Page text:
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Pandemic Shines Spotlight on Price Elasticity

Alex Carrick
Pandemic Shines Spotlight on Price Elasticity

Gasoline and Apparel at Opposite Ends of Elasticity Equation

An interesting sidebar to the coronavirus story has been seeing how elastic prices are to dramatic shifts in retail sales and other high-profile categories of economic activity (e.g., in the travel sector). Wider than usual percentage changes have made relationships more apparent.

Pandemic Shines Spotlight on Price Elasticity Graphic

For July 2020, the U.S. ‘All-items’ Consumer Price Index was +1.0% year over year, with the ‘core’ rate of increase at +1.6%. (The ‘core’ rate eliminates items in the CPI ‘basket’ that have a history of extreme volatility, mainly in the energy and food spheres.)

It’s in specific consumer product categories, however, where the most fascinating results are to be found.

For starters, the retail sales of gasoline stations in July were -15.6% year over year (Graph 1). Much of the explanation lies in the fact the price of petrol in America in the same month was -20.3% y/y (Graph 2).

In the case of gasoline, the price, ‒ which is determined externally based on global demand for oil, ‒ is determining gasoline station receipts. More often, the relationship is the other way around.

For example, among all major shopkeeper categories, the sales of ‘clothing and accessory stores’ have been performing worst, -20.9% y/y in July. (In June, they had been -23.2% and in May, -63.4%). Therefore, it’s no surprise that the ‘apparel’ sub-index of the CPI in July was -6.5% y/y. In this instance, it’s the sharp drop in the sales volume that is setting the price. Discounts are being offered in the hopes of driving more sales.

‘Women’s dresses’ in the July CPI were -23.1% y/y and ‘men’s suits, sport coats and outerwear’, -12.8% y/y. The need to look sharp has been diminished by the ‘work from home’ pandemic response.

Food and Beverage Consumption and Prices

There is a similar mapping, but in the opposite direction, to be found between food and beverage consumption and their price changes as captured in the CPI survey.

In July, ‘food and beverage store’ sales in the U.S. were +11.1% y/y. Also, they had been +12.4% in June and +14.5% in May.

Stocking up to ensure cupboards don’t run bare has permitted some larger than normal price increases. The ‘food at home’ sub-index of the CPI in July was +4.6% y/y.

Moreover, some of the largest price changes have come within the ‘comfort food’ designation: carbonated drinks, +9.2% y/y; ‘frankfurters’ (hot dogs), +15.7% y/y; ‘uncooked ground beef’ (hamburgers), +15.0%; and ‘snacks’, +6.0%. (As to what’s in the ‘snacks’ category, that remains a mystery. It’s not specified in the CPI report. Maybe we don’t really want to know.)

The price for ‘household paper products’ (tissues, toilet paper, etc.) sold in grocery stores in July was +10.3% y/y.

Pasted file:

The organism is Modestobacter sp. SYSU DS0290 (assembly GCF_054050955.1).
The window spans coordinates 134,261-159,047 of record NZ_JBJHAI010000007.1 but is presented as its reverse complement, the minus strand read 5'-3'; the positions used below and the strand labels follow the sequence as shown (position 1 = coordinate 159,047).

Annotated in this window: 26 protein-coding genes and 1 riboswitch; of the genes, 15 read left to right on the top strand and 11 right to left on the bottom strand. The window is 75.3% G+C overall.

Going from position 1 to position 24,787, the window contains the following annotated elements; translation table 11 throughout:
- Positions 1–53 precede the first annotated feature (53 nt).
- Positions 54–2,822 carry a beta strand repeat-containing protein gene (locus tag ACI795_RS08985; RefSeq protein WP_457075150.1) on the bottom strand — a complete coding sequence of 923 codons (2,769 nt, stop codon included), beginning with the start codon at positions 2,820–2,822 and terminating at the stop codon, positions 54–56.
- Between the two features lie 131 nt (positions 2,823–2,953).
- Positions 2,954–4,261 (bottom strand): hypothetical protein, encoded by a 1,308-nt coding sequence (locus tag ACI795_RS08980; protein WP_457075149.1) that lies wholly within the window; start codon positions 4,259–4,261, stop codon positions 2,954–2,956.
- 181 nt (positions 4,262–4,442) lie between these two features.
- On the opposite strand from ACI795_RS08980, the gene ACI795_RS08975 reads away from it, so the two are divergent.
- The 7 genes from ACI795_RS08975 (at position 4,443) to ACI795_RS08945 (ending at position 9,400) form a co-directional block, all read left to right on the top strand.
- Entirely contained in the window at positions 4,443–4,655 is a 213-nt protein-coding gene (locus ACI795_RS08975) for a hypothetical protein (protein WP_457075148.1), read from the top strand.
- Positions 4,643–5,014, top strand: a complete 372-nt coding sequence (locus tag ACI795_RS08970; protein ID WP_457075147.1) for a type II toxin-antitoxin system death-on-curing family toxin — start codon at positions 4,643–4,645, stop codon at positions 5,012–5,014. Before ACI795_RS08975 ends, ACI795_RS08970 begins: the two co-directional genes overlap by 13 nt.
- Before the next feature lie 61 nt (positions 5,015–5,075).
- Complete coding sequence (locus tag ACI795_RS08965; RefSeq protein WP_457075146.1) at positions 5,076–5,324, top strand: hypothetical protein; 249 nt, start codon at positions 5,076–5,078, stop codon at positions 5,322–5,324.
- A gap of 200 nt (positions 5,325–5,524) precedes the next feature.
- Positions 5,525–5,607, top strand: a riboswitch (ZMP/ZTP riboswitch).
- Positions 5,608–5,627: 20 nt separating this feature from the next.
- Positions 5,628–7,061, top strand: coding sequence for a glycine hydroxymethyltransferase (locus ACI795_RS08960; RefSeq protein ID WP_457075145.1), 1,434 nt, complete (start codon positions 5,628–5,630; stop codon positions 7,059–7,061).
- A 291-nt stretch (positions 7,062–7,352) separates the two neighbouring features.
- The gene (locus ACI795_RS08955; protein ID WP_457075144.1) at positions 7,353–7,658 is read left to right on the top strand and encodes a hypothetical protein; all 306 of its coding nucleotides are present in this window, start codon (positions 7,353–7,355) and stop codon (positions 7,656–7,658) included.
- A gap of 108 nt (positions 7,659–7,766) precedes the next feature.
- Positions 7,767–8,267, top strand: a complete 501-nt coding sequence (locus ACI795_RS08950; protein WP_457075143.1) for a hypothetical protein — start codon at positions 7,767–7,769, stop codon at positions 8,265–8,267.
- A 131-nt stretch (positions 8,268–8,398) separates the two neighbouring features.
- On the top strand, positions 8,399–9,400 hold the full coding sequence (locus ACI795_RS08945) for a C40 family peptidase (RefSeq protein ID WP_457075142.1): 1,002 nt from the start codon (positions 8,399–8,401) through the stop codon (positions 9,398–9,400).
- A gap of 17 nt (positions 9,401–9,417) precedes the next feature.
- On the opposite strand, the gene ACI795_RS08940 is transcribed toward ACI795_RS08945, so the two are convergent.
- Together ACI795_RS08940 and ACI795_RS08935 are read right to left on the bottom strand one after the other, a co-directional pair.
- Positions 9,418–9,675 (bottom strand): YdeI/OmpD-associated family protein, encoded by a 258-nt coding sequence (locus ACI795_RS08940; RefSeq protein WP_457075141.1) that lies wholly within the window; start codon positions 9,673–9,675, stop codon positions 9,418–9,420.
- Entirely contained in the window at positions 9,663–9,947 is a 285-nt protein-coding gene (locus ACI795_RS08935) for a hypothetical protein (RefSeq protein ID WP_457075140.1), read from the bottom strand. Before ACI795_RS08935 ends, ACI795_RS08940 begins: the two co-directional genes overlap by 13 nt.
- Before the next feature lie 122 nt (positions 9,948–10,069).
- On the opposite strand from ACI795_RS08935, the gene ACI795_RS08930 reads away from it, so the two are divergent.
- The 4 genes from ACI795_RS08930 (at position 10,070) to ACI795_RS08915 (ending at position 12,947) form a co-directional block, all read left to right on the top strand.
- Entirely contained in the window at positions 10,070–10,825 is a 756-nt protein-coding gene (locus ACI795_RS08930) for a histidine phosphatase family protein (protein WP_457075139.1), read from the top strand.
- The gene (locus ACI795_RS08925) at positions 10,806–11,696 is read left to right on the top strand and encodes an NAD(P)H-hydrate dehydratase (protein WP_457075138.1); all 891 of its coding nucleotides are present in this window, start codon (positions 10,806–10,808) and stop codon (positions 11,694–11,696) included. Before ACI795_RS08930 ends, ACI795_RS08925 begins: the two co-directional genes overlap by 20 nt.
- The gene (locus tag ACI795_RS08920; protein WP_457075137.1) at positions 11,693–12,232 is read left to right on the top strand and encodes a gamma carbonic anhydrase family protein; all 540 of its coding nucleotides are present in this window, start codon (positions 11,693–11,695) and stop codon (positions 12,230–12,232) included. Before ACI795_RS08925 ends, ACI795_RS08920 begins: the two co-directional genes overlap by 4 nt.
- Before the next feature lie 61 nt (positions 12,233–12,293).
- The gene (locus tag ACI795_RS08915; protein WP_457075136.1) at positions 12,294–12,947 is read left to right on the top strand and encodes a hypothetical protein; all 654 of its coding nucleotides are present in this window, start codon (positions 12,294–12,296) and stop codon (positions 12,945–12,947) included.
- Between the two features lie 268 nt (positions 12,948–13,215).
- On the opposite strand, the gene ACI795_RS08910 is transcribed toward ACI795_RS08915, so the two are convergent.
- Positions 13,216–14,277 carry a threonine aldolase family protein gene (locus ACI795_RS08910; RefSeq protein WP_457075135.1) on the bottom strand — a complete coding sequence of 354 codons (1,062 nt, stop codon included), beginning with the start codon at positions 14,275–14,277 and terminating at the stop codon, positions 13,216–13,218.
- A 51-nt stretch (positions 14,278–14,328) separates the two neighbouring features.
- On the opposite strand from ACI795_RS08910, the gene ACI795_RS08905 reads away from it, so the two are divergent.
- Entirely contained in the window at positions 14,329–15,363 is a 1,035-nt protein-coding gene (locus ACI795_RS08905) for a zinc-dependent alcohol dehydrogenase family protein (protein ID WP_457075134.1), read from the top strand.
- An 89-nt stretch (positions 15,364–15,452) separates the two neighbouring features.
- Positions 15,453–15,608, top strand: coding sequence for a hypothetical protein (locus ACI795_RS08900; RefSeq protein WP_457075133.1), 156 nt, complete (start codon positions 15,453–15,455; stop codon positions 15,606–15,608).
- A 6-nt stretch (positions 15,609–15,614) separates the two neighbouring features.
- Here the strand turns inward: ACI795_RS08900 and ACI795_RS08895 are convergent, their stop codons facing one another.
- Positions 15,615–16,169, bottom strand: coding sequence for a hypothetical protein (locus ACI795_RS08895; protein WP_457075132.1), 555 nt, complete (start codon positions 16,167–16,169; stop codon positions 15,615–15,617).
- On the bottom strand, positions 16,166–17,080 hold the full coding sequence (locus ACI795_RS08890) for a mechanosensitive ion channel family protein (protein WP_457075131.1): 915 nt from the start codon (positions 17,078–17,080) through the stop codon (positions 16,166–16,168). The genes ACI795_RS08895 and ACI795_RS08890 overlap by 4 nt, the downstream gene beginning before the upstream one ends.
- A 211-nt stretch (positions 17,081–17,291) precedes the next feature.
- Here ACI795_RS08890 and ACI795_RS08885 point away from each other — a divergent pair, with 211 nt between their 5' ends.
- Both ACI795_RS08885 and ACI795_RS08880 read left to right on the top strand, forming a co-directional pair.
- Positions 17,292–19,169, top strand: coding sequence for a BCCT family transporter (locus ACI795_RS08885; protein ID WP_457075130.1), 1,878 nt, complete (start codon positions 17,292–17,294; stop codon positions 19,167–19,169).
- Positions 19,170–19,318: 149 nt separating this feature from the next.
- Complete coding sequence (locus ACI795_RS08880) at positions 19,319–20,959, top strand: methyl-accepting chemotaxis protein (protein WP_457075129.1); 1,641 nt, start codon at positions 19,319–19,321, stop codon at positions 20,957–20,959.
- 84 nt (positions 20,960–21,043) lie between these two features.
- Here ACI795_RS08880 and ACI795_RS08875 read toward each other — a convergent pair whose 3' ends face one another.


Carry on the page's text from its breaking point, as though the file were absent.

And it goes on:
Graph 1: U.S. Retail & Food Services Sales Y/Y ‒ July, 2020

U.S. Retail & Food Services Sales Y/Y ‒ July, 2020
‘Current’ dollars means not adjusted for inflation. Underlying numbers are seasonally adjusted & not ‘smoothed’.
Data Source: U.S. Census Bureau.
Chart: ConstructConnect.
Graph 2: U.S. Inflation: All Items (CPI-U) vs All Items Less Food & Energy (i.e., ‘Core’*)
(Not Seasonally Adjusted)
U.S. Inflation: All Items (CPI-U) vs All Items Less Food & Energy (i.e., 'Core'*) (Not Seasonally Adjusted) Chart
The latest data points are for July 2020.
The U.S. figure (CPI-U) is the All Items Consumer Price Index for All Urban Consumers.
*Core inflation is CPI-U less its often most volatile sub-components, food and energy.
Data source: U.S. Bureau of Labor Statistics (Department of Labor).
Chart: ConstructConnect.

Revenues and Pricing in the Travel Sector, U.S. and Canada

Price changes are identifying where, among sectors, activity levels are chugging along nicely (grocery store sales) or are in the most distress (the travel and accommodation industries).    

Due to the world-wide coronavirus outbreak, travel to all corners of the globe has been drastically curtailed. Airlines have been cutting staff, placing pilots on furlough and scrambling (and often failing) to save routes.

With fewer business and tourism travelers, hotel and motel room occupancy rates have fallen to previously unheard-of lows.

Airline and accommodation sector earnings have dropped off alarmingly. Old pricing levels have proven unsustainable.

According to the latest CPI report, ‘airline fares’ in the U.S. in July were -23.7% y/y. Also, the ‘lodging away from home’ (i.e., hotel and motel room rates) sub-index was -15.3% y/y.

North of the border, Canada’s July CPI results featured the first year-over-year decline (-8.6%) in ‘air transport’ prices since December 2015, when the cost of jet fuel took a dive.

Canada’s sub-index for ‘traveler accommodation’ in July was -27.0% y/y.

Some Other Notable U.S. Price Changes

The following, in bullet form, are some other notable U.S. year-over-year price changes as set out in July’s CPI report.

  • ‘Health insurance’, +18.7%. This big jump, given the more precarious nature of today’s medical services capacity, should come as a surprise to no-one.
  • ‘Haircuts and other personal care services’, +6.5%. Considerable pent-up demand accumulated in the spring while so many Americans were not venturing out of their homes.
  • ‘Sports vehicles, including bicycles’, +6.2%. In shopping terms, there’s been a run on bicycles as an excuse to go outdoors and stretch one’s muscles. Also, a bicycle may make it possible to avoid the infection perils of public transit.
  • ‘Photographic equipment and supplies’, +5.3%. This year’s stay-at-home summer has prompted a search for, or an expansion of, hobby outlets.